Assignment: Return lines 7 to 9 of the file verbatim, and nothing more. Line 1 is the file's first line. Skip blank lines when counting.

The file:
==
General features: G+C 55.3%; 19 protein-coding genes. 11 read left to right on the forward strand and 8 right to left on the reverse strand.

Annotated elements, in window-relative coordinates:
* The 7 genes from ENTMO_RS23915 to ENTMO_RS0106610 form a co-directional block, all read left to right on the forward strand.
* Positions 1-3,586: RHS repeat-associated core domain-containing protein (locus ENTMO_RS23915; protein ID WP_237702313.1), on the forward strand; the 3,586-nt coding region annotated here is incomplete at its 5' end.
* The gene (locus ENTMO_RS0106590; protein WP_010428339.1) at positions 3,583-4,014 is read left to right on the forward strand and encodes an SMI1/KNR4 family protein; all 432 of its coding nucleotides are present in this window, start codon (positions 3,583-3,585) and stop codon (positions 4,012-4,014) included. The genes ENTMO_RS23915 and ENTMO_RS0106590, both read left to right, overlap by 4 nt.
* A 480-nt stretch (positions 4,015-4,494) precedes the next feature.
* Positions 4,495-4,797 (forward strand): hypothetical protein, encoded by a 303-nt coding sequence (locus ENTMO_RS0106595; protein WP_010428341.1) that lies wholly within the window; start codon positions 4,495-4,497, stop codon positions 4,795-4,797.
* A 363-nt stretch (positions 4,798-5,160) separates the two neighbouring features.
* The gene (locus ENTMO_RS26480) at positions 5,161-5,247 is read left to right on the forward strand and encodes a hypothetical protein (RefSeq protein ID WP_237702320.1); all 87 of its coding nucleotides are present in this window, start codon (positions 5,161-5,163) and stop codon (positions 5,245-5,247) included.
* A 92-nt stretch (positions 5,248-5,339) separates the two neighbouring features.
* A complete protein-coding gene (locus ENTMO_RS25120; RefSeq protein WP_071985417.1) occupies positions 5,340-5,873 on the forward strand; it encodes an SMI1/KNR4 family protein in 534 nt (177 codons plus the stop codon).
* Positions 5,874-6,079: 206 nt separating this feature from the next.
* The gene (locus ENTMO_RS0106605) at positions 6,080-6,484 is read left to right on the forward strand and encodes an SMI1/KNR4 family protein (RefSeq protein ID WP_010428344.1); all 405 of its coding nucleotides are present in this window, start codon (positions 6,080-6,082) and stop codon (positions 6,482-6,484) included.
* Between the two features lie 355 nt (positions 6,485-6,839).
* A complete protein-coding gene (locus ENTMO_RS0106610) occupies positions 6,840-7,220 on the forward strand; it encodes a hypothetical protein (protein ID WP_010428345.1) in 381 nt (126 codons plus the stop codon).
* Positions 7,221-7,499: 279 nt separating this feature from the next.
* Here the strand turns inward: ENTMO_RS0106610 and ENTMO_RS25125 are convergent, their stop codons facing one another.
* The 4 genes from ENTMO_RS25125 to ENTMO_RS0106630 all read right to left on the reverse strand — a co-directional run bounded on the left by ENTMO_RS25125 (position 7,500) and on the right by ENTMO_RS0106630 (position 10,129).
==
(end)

* Positions 4,495-4,797 (forward strand): hypothetical protein, encoded by a 303-nt coding sequence (locus ENTMO_RS0106595; protein WP_010428341.1) that lies wholly within the window; start codon positions 4,495-4,497, stop codon positions 4,795-4,797.
* A 363-nt stretch (positions 4,798-5,160) separates the two neighbouring features.
* The gene (locus ENTMO_RS26480) at positions 5,161-5,247 is read left to right on the forward strand and encodes a hypothetical protein (RefSeq protein ID WP_237702320.1); all 87 of its coding nucleotides are present in this window, start codon (positions 5,161-5,163) and stop codon (positions 5,245-5,247) included.